Martin was convicted of unlawful cohabitation and served four months in the Boise penitentiary and was fined one hundred dollars. The sentencing took place in Blackfoot, Bingham County, Idaho (see Deseret Evening News, 20 December 1888). Martin died of stomach cancer on 21 March 1907 in St. Charles.

Amel Burnett Jensen

1868–1938

Residence: Richfield, Sevier Co., Utah

Arrival date in Copenhagen: 6 June 1892

Missionary labors: Stockholm Conference

Departure date from Copenhagen: 19 July 1894

Name of departure ship: Rona

Birth date: 5 May 1868

Birthplace: Fairview, Sanpete Co., Utah

Father: Olson (Jensen), Ole

Mother: Olson, Maria

Spouse: Johnson, Matilda Erosina

Marriage date: 19 June 1895

Marriage place: Richfield, Sevier Co., Utah

Death date: 12 December 1938

Death place: Salina, Sevier Co., Utah

Burial place: Eastside Cemetery, Salina, Sevier Co., Utah

Amel was baptized in 1876. He became a pioneer resident of Salina, Sevier County, Utah, before receiving his endowment on 16 October 1890.

He was residing in Richfield, Sevier County, when he accepted a mission call to Scandinavia. He arrived in Copenhagen on 6 June 1892. In the summer of 1893, Amel was assigned to labor in northern Sweden. He was particularly successful across the Torneå River in the Russian-Finland area. He sold books in nearly every house and was well received. Of this experience it was said, “He hit the right moment to go over and did it innocently, as he did not know that he was doing anything unlawful; he acknowledged the hand of the Lord in the incident.” He departed from Copenhagen aboard the steamer Rona in 1894 with forty-four emigrating Latter-day Saints and other missionaries (see Jenson, History of the Scandinavian Mission, 331).

Returning to the States, Amel served for eight years on the high council of the Sevier Stake (see Warnock, Memories of Sevier Stake, 90). He suffered from stomach cancer for four months prior to his death at age seventy. He died at the home of his son, Earlin (see “Amel B. Jensen,” Salt Lake Tribune, 14 December 1938).


Andrew Jensen

(Anders Jensen)

1844–1924

Residence: Gunnison, Sanpete Co., Utah

Arrival date in Copenhagen: 19 September 1891

Missionary labors: Ålborg Conference

Departure date from Copenhagen: 27 April 1893

Birth date: 14 July 1844

Birthplace: Horsens, Ålborg, Denmark

Father: Andersen, Jens

Mother: Rasmusdatter, Johanna Marie

Spouse: Pedersdatter, Ane

Marriage date: 31 May 1872

Marriage place: Nørre Tranders-Ålborg, Ålborg, Denmark

Spouse: Scharer, Anna Elizabeth

Marriage date: 14 July 1915

Marriage place: Manti, Sanpete Co., Utah

Death date: 7 February 1924

Death place: Centerfield, Sanpete Co., Utah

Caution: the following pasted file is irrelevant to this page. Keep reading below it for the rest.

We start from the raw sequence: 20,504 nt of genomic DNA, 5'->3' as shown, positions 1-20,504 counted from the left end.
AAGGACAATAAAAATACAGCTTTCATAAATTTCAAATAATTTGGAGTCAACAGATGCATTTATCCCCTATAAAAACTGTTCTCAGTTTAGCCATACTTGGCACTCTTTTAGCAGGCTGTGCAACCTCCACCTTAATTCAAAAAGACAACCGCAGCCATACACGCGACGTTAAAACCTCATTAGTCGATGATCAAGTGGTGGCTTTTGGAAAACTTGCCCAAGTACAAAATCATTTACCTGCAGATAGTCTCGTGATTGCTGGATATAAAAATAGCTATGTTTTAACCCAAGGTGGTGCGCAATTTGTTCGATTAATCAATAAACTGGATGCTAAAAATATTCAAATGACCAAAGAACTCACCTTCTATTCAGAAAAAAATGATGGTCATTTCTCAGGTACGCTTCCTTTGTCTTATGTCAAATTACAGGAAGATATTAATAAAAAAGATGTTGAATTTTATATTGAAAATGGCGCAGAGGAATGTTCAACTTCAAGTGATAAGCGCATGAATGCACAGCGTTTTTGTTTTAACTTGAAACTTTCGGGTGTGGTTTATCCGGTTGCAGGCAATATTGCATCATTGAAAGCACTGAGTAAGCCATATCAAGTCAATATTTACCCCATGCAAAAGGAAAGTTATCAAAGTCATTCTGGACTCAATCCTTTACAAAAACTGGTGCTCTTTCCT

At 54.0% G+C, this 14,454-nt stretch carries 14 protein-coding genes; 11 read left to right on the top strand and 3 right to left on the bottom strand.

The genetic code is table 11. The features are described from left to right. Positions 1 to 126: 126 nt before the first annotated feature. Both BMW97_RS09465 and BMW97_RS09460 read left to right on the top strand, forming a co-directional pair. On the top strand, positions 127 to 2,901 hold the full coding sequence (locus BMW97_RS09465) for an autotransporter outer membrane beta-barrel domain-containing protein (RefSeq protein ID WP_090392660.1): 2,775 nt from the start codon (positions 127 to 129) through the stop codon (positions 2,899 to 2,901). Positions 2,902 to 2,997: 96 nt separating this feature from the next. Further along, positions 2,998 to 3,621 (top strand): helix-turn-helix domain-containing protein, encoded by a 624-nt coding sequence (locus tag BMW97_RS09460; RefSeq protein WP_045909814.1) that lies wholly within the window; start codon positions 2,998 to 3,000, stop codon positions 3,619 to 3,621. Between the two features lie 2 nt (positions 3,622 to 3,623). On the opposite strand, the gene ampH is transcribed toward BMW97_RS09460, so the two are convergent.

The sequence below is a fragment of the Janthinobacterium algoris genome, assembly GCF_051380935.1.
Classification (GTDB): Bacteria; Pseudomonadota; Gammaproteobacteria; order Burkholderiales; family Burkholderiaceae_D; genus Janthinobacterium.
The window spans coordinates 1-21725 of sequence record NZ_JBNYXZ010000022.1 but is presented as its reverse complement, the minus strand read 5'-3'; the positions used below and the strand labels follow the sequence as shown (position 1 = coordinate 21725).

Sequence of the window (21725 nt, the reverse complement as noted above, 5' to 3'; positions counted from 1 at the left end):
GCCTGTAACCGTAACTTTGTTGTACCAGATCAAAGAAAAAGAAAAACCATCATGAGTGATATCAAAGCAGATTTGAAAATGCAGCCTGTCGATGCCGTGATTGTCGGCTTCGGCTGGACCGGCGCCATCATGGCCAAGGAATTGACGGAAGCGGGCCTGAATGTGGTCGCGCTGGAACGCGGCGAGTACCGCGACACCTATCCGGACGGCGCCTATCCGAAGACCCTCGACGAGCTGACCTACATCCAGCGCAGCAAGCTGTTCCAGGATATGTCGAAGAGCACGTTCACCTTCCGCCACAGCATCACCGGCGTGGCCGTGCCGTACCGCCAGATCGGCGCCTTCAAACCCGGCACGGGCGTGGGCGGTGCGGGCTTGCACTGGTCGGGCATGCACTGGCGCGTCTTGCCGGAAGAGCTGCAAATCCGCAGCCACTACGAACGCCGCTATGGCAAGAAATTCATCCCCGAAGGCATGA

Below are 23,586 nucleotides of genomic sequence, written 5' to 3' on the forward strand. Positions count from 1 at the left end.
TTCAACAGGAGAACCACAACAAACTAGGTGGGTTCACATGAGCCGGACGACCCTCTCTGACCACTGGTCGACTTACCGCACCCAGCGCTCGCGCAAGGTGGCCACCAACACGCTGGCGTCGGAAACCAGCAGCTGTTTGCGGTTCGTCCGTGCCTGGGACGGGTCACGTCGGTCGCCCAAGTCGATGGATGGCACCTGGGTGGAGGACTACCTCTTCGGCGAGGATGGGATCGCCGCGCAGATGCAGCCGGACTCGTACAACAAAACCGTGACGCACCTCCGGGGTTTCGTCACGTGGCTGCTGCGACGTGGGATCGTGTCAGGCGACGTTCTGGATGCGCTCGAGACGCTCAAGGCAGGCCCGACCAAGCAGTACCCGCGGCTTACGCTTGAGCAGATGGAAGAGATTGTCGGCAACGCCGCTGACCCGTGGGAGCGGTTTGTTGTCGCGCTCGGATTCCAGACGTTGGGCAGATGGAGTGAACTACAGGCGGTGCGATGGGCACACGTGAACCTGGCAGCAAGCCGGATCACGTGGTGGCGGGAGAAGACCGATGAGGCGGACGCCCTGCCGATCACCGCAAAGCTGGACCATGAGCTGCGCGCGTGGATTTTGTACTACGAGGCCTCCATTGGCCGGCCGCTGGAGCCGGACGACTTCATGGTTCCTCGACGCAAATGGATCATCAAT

Burial place: Centerfield, Sanpete Co., Utah

Andrew accepted the gospel in Denmark and was baptized on 21 February 1871 by J. E. Christensen. By 1878, Andrew, his wife Ane, and their three children were able to emigrate. They left Copenhagen on 7 September 1878 aboard the Bravo. The family arrived in Hull, England, on September 10, and on September 11 they traveled by train to Liverpool. Together with 213 Scandinavian Saints, 321 British Saints, and 57 Saints, Swiss and German, they embarked on the larger vessel Wyoming to travel the Atlantic Ocean to America. Three days of stormy weather caused a great deal of seasickness but they arrived safely in New York on September 25 (see Anderson and others, Passport to Paradise: The Copenhagen “Mormon” Passenger Lists, 1872–1887, 1:233, 238).

Andrew and his family lived in Redmond, Sevier County, Utah, and then Levan, Juab County, Utah. While living in Levan, he was ordained to the office of seventy on 26 January 1884. In November 1884, they moved to Gunnison, Sanpete County, Utah.

Andrew was residing in Gunnison when accepted a mission call to Scandinavia in 1891. He arrived in Copenhagen on 19 September 1891 and was assigned to labor in the Ålborg Conference. After completing this mission, he departed from Copenhagen on 27 April 1893 (see Jenson, History of the Scandinavian Mission, 320–21, 332).

Sometime after returning from his mission, Andrew moved to Centerfield, Sanpete County, Utah. He died of stomach cancer there in 1924, a few months short of his eightieth birthday. He had been a resident for forty years or more, and during that time he worked as a farmer. Funeral services were held at the Centerfield meetinghouse. He was survived by his second wife, three children, and one adopted son (see “Pay High Tribute to Andrew Jensen,” Gunnison Valley News, 15 February 1924).


Charles Jensen

(Carl Christensen)

1855–1913

Residence: Redmond, Sevier Co., Utah

Arrival date in Copenhagen: 6 November 1882

Missionary labors: Århus Conference

Departure date from Copenhagen: 17 October 1884

Name of departure ship: Bravo

Birth date: 10 March 1855

Birthplace: Spørring, Århus, Denmark

Father: Jensen, Christen

Mother: Jensdatter, Barbara

Spouse: Rasmussen, Annie

Marriage date: 2 June 1876

Marriage place: Ephraim, Sanpete Co., Utah

Spouse: Johnson, Brighamine

Marriage date: 2 June 1886

Marriage place: St. George Temple, St. George, Washington Co., Utah

Death date: 28 September 1913

Death place: Redmond, Sevier Co., Utah

Burial place: Redmond, Sevier Co., Utah